The Guggenheim’s Middle Eastern Show Bodes Well for Its Presence in Abu Dhabi
In 2007, when Abu Dhabi’s government announced its monumental cultural plans for Saadiyat Island in the United Arab Emirates (UAE) capital, including a Middle Eastern branch of the Guggenheim, critics attacked the Gulf nation’s desire “to import culture rather than cultivate it.” Construction delays then fueled the fire, as did claims about the institution’s treatment of laborers and the workers’ rights coalition Gulf Labor’s protests at Guggenheim outposts in New York and Venice. The Guggenheim’s board of trustees put an end to discussions with Gulf Labor just a few weeks ago.
All this on a site where ground has not yet been broken, making the Guggenheim Abu Dhabi something of a conceptual museum, rather akin to the Cloud—the terabytes are there, but they’re somewhere else in the ether. Still, the Guggenheim coming to Abu Dhabi is a big deal for a number of reasons. “It has the opportunity to be a pioneer for its time, rather than reshaping an already existing institution,” says Maisa Al Qassimi, programs manager at Guggenheim Abu Dhabi.
In addition to growing a branch of the respected cultural foundation in a region of the world whose art matters and whose cultural practices demand institutional support, the new museum location will neighbor two other cultural powerhouses: Dubai and Sharjah. “The Guggenheim Abu Dhabi adds another layer to our art scene,” says Yasmin Atassi, director of Dubai’s Green Art Gallery. “I think that we can gain a lot from international museums and at the same time, they can gain a lot from us.”
Though in gestation, the Guggenheim Abu Dhabi is active in terms of local public programming and acquisitions. A small sampling of its wares was exhibited in a pre-opening exhibition, “Seeing Through Light: Selections from the Guggenheim Abu Dhabi Collection,” in 2014, alongside Abu Dhabi Art. It was a welcome presentation of work by artists from East and West, but across the pond, reverberations could not really be felt.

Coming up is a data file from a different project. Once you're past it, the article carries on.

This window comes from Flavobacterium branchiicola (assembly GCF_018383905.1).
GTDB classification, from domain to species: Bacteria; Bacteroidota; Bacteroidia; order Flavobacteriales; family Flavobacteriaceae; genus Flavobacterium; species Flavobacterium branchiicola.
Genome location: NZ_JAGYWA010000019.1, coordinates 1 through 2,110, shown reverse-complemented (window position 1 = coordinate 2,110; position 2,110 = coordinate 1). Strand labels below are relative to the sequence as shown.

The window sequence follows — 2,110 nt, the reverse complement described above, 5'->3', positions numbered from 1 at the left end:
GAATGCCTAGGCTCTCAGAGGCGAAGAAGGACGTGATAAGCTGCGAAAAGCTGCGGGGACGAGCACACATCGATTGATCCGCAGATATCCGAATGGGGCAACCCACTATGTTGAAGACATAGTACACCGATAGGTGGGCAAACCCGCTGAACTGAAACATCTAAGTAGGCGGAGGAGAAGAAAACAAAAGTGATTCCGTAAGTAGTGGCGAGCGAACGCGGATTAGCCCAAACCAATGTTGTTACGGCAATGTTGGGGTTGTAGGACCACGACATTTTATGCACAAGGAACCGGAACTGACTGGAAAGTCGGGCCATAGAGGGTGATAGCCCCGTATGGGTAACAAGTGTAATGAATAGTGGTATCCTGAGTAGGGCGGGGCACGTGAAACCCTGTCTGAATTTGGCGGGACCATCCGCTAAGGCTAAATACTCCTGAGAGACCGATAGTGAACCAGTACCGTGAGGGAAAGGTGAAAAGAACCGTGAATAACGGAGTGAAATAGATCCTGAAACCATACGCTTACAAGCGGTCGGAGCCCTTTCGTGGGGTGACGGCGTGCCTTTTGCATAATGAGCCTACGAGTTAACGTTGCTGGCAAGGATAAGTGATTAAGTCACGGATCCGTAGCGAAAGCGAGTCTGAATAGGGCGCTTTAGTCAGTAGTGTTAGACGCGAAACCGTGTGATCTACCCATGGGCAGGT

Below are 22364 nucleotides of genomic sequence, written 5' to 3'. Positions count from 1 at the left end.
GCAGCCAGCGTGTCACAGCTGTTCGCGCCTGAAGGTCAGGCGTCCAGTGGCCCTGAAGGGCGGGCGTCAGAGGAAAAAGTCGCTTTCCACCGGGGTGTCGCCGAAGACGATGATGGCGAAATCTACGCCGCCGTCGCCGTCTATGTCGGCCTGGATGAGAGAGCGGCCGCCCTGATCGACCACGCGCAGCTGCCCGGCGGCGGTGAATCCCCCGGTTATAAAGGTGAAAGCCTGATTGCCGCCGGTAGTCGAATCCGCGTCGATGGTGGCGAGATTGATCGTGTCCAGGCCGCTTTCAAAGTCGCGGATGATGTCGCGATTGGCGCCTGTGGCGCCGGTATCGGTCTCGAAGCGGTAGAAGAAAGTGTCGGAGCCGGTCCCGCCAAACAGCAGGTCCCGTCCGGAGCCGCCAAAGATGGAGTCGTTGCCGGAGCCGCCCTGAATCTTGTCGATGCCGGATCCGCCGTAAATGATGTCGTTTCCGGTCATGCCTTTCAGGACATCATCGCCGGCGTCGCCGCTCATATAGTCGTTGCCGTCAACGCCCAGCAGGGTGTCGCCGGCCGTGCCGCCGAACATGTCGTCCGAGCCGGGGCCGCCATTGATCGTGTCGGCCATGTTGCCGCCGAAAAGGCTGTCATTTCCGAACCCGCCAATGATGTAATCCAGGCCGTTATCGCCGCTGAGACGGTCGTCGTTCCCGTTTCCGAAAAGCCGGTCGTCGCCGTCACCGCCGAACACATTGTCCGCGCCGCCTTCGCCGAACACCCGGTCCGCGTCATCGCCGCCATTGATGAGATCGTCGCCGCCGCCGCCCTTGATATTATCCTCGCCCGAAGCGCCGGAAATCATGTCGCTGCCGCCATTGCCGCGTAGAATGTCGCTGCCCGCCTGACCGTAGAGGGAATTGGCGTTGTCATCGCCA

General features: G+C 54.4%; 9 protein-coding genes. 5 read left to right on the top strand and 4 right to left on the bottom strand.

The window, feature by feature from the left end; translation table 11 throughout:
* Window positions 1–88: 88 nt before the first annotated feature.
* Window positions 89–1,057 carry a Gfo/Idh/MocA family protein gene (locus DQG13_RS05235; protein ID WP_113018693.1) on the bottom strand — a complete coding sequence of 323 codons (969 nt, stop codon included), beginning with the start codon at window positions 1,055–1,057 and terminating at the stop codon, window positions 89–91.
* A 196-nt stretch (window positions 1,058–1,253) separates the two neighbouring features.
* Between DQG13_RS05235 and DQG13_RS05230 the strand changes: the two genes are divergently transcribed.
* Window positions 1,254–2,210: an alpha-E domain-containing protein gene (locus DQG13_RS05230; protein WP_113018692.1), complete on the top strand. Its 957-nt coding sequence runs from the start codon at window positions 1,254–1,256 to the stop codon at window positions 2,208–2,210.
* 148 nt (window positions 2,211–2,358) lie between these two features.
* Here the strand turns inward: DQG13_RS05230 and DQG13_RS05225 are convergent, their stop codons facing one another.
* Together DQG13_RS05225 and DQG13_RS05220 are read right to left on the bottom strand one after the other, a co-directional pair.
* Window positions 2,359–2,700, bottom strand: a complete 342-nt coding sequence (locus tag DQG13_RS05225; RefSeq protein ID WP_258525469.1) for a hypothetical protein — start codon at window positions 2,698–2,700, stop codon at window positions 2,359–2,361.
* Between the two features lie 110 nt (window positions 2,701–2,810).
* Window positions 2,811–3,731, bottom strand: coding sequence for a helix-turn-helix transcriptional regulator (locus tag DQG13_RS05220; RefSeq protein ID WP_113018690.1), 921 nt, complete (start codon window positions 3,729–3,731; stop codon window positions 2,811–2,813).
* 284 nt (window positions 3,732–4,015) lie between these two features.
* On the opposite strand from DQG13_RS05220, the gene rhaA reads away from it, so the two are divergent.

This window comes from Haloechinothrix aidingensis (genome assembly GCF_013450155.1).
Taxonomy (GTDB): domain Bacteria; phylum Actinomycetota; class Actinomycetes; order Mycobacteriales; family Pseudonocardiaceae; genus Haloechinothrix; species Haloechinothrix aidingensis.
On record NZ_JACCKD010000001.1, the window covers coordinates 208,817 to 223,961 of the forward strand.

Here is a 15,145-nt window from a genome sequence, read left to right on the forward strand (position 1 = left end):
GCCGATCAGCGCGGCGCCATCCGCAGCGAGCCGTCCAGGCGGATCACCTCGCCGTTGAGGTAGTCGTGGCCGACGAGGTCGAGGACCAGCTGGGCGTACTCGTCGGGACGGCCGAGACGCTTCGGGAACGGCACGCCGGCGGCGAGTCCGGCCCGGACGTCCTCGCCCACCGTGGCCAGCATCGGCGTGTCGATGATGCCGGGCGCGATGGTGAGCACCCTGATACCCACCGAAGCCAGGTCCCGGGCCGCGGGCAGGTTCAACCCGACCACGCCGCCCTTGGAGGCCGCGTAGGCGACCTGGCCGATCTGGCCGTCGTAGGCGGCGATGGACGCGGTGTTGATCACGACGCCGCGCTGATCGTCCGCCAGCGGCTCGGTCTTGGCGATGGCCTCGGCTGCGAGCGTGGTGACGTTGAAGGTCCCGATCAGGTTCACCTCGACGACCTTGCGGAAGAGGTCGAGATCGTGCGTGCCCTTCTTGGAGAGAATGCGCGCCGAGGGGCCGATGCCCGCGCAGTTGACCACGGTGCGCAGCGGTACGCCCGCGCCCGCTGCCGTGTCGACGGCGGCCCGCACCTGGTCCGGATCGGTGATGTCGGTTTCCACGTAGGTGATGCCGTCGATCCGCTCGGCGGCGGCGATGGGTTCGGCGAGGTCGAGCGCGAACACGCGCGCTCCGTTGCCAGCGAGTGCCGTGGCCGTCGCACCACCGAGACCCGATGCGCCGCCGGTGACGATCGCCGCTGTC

Today, however, several events suggest the impact that the Guggenheim will make both within the Middle East and beyond. A 2015 retrospective for Iranian artist Monir Shahroudy Farmanfarmaian aside, acquisitions continue to take place in a robust manner—not just for the Guggenheim Abu Dhabi, but also for its New York flagship. “To be an international organization, a museum must look beyond Europe and the U.S.,” says Sara Raza, the New York museum’s UBS MAP Curator for the Middle East and North Africa.
Raza’s recently opened show at the Guggenheim New York, “But a Storm Is Blowing from Paradise: Contemporary Art of the Middle East and North Africa,” which will travel to Istanbul’s Pera Museum in 2017, will also no doubt add several layers to conversations surrounding art from the region. She approached the show, she says, in a non-didactic manner, looking at the region’s geopolitics and focusing on ideas of origin, architecture, and science. In line with this, acquisitions were made. “The permanent collection was founded on the principles of art of our time, and art of abstraction, and not geographical specificity,” says Raza, “I hope that this exhibition is perceived as an ideas-generated international selection that speaks of the current moment, without severing itself from complexity.”
“This isn’t just a show, it’s a permanent statement and it goes beyond our lives,” says Isabelle van den Eynde, founder of her eponymous Dubai gallery, which represents Mohammed Kazem and Rokni Haerizadeh, both of whose works feature in “But a Storm Is Blowing from Paradise.” For New York audiences, this is an opportunity to discover the social and political concerns driving some of the region’s artists. Raza has carefully and strategically ensured that while the works are contemporary, they also refer to the past. “Artists provide us with critical commentary and another view, largely a poetic one,” she says.
There is a long way to go before the true impact of the Guggenheim Abu Dhabi is felt. In the interim, the public, at least in the Middle East, is generally satisfied knowing that this government-backed institution is busy filling its warehouses with a predominance of West Asian, South Asian, and North African art. “I think we have to be patient because it seems very far away,” says van den Eynde. “I hope they will celebrate the voice of our region. That’s extremely important.” Al Qassimi confirms this: “It will be a platform for celebrating regional art, while presenting it in a broader, international context. It will also support production of new works by artists from the UAE and the whole region.”